Daron helps people make sense of what they may be feeling after experiencing that atypical bar night by sharing how God created them to be connected to others and to give back hope to the world. As a follow-up, he invites people to come back to Cocktails and Conversation where questions about life, God and everything in between can be asked with people who are also hungry for answers. Pub Theology nights led to Daron being invited to host a three-hour radio show called Radio Theology on one of Indianapolis’ top secular stations. Now known around Indy as the “Pub Pastor” Daron’s ministries attract the unchurched, dechurched and churched out. His rationale for doing these out-of-the-box outreaches is simple: “We believe that we learn to live our lives by doing what Jesus did. He came from Heaven to earth to have conversations with people just like us. He went to parties and hung out in the everyday places of life so that people could get to know Him better.”
For more than 15 years, Keith Giles served off-and-on as a licensed and ordained minister of the gospel. Then 11 years ago, he says the Lord called him and his wife to start a church where 100 percent of the offerings would go to help the poor in their community.
“We said “yes!”
To pull that off, the Giles had to meet in homes and Keith had to go and find a real job in the workforce as an advertising copywriter at the world’s largest technology global distribution company. The Mission House Church [or “The Miscellaneous Christians of Orange County”] reaches mostly millennials and believes its distinctiveness comes from allowing everyone to share and to freely use their spiritual gifts. Young and old, male and female, are encouraged to practice the 58 “one anothers” in the New Testament scriptures. The church doesn’t have a building, 501C3, or a bank account.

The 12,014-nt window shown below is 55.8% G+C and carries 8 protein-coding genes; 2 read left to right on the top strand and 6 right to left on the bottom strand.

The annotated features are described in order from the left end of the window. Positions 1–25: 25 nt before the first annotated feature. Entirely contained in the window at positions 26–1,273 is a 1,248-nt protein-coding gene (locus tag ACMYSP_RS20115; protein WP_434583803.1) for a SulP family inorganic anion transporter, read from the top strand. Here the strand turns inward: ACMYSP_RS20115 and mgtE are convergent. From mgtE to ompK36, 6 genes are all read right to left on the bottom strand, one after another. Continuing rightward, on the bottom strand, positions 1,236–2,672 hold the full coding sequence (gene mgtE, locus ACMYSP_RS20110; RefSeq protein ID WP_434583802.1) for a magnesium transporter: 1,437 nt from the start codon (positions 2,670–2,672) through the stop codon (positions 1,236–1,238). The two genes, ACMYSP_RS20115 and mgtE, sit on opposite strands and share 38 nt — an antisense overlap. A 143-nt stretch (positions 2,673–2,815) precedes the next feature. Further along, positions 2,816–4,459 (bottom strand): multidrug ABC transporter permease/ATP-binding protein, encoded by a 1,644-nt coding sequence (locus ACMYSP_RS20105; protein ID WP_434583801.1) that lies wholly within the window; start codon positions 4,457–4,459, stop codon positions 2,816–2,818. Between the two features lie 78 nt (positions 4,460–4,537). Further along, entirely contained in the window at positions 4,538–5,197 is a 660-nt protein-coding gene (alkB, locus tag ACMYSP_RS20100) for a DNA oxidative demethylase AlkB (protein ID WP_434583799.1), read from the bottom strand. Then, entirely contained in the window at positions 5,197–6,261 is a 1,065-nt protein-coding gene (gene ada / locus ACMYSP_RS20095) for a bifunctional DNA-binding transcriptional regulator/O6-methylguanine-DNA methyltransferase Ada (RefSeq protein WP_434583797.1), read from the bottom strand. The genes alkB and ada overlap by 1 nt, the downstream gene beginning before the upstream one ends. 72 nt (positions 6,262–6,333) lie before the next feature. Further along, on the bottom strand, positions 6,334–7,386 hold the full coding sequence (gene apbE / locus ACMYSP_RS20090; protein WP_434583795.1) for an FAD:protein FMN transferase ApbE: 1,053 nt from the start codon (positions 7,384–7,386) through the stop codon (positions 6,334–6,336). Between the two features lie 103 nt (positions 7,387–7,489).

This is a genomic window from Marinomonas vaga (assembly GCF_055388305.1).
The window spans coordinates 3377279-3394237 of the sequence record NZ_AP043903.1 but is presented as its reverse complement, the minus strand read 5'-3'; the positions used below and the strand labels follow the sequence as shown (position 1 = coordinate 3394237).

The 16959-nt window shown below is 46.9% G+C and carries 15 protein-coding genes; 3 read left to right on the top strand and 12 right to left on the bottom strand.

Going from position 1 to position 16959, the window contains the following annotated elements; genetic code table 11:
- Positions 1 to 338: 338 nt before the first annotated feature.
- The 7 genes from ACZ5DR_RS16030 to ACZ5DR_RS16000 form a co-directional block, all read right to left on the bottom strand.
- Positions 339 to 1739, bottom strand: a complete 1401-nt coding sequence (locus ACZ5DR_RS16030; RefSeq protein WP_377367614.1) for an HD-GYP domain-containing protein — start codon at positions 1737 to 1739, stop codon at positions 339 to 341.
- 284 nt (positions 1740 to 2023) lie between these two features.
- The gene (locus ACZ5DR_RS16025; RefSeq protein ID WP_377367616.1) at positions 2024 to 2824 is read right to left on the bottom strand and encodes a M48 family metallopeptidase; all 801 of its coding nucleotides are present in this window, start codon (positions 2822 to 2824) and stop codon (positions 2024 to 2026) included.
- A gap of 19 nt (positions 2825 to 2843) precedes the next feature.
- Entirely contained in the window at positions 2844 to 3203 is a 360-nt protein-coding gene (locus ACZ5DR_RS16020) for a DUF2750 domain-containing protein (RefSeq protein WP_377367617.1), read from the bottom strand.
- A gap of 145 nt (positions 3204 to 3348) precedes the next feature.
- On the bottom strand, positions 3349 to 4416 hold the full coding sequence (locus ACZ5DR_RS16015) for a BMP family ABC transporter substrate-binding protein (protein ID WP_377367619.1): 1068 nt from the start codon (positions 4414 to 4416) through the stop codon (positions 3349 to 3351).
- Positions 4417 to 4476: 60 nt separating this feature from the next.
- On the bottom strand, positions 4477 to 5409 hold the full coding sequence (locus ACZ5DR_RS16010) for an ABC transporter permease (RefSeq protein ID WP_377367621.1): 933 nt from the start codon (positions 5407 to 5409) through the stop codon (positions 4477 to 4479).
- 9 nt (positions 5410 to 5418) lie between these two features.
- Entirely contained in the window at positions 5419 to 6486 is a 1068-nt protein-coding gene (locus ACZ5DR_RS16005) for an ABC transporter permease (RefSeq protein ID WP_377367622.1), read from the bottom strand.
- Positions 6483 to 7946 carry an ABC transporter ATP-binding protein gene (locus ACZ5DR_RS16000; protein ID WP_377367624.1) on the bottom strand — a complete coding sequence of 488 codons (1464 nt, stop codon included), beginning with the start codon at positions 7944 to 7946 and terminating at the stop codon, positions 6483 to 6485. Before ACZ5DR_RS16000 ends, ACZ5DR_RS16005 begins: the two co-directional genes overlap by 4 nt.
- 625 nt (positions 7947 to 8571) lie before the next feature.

“We don’t offer a tax exemption for donations; have no human CEO pastor/leader; no paid staff [or unpaid staff].”
Keith is addressing one of the key issues of most people who are leaving the church—giving back to those in the community. He does that by collecting money for the poor and having total transparency about where that money is spent and how people are helped by the offerings they receive.
“We have a meeting with Jesus, and not just about Jesus,” Keith says, adding that people share as the Holy Spirit leads them to participate. No agenda. The Mission House Church has also been instrumental in founding and supporting a weekly “Motel Church” that meets at the back parking lot of a motel in Santa Ana, California, ministering to many low-income families in poverty. To help fund this ministry, they partner with local churches and provide breakfast. Visit his blog here.
Richard Jacobson, a former “traditional” pastor is now a leader in what is known as the Unchurching Movement. His experiences led him to write a book called Unchurching: Christianity Without Churchianity, in which he asked the question, “Are we looking at a bunch of believers leaving the church, or is it more that believers have left the building?”
Richard, along with many in the Unchurching Movement, believes that millions of people who are leaving the church are leaving not because they have lost faith in God but because the structure of the